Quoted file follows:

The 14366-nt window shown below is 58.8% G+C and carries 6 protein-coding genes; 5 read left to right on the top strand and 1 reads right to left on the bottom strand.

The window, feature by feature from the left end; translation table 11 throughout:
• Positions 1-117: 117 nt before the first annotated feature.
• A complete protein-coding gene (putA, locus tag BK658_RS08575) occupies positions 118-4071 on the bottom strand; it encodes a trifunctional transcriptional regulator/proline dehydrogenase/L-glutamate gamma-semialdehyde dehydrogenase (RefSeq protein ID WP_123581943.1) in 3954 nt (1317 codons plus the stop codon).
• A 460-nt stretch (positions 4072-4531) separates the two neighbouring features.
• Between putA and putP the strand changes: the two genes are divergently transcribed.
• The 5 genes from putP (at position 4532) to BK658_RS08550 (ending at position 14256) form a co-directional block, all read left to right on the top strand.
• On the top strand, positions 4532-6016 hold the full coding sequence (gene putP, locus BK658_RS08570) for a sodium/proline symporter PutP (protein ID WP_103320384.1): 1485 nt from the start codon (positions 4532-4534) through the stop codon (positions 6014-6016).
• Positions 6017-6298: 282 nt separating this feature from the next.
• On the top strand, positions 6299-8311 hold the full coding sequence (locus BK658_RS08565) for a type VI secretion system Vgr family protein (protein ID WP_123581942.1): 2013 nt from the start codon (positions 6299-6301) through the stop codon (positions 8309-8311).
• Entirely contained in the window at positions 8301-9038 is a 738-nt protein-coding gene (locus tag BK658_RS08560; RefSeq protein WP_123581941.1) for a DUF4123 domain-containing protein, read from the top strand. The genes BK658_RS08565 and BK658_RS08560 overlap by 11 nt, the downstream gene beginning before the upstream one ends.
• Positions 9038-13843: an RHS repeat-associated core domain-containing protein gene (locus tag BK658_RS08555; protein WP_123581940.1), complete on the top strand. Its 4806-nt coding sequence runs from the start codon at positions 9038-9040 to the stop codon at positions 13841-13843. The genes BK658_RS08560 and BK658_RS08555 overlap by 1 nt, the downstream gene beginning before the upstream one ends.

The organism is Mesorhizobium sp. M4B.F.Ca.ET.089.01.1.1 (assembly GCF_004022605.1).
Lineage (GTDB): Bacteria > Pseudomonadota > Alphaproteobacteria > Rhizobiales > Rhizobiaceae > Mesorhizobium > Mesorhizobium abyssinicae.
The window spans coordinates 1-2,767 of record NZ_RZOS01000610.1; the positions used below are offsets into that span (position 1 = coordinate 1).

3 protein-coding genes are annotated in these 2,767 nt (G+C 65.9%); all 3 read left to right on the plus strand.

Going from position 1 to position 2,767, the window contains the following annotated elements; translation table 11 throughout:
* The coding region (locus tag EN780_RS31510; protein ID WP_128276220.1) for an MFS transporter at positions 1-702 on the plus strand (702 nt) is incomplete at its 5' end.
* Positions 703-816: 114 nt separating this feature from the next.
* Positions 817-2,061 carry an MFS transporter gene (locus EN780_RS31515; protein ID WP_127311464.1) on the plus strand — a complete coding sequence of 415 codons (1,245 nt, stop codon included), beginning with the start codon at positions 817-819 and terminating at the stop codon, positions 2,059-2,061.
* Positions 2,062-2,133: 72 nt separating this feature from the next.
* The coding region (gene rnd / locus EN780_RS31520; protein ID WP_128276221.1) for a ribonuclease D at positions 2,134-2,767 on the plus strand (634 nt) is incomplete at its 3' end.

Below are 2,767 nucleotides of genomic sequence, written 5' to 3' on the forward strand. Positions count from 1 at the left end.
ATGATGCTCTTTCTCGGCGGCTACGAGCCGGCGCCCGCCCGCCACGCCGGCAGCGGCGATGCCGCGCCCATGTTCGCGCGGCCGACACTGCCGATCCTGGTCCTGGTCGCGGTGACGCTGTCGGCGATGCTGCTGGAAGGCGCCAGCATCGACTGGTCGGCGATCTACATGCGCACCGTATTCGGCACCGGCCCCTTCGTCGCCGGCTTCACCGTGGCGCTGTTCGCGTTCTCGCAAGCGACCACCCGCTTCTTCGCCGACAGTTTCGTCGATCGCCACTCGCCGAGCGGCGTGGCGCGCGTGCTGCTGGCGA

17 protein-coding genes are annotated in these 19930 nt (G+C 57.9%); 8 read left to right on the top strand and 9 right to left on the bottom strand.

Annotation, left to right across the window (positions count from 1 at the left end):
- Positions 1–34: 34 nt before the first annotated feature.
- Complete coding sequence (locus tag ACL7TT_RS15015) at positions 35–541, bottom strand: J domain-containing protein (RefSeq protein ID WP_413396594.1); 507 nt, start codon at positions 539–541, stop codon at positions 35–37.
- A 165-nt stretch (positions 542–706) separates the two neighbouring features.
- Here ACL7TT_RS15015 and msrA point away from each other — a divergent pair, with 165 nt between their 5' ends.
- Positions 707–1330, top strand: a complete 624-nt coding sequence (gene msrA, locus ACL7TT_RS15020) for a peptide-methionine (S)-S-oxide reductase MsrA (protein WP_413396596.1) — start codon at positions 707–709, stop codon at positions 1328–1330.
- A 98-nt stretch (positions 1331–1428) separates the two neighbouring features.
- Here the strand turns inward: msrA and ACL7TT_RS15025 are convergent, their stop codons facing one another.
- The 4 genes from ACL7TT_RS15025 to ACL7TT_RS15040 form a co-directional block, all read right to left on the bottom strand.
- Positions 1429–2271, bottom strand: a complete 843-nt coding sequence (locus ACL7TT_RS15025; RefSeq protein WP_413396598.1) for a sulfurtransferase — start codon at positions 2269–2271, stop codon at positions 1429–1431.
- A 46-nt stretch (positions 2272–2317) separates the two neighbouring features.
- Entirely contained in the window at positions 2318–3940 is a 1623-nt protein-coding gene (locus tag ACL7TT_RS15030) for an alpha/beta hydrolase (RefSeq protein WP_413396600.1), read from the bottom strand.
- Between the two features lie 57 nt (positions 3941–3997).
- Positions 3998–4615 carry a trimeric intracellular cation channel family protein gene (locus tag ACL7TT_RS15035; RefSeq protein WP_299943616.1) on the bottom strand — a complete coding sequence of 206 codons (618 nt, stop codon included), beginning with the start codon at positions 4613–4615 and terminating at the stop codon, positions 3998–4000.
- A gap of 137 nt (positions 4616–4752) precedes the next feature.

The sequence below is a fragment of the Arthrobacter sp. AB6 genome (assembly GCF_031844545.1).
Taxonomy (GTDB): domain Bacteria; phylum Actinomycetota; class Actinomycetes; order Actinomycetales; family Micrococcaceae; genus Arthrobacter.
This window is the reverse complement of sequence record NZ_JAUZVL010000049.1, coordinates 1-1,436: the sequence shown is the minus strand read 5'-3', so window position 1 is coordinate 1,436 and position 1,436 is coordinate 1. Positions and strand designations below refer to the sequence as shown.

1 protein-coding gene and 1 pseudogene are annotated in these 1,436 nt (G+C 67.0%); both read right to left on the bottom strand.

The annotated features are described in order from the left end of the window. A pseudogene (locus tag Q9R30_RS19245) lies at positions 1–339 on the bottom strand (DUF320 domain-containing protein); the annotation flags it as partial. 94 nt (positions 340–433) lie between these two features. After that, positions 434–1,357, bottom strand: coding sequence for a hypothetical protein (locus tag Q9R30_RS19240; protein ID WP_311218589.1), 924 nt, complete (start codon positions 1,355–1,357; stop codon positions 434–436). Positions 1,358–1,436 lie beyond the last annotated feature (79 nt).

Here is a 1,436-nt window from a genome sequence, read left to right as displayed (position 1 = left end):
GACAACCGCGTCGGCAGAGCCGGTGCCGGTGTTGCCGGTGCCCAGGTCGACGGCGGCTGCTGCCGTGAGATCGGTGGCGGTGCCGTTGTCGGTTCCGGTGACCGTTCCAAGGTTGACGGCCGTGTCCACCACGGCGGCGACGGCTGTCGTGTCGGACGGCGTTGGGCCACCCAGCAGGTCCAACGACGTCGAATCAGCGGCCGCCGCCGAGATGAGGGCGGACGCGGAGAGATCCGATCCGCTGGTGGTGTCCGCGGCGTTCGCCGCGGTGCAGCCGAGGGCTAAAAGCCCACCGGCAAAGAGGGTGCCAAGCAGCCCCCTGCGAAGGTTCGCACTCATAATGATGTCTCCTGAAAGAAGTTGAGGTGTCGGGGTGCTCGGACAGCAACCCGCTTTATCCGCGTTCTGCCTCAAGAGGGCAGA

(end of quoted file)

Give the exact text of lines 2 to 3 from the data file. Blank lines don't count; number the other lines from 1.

The window, feature by feature from the left end; translation table 11 throughout:
• Positions 1-117: 117 nt before the first annotated feature.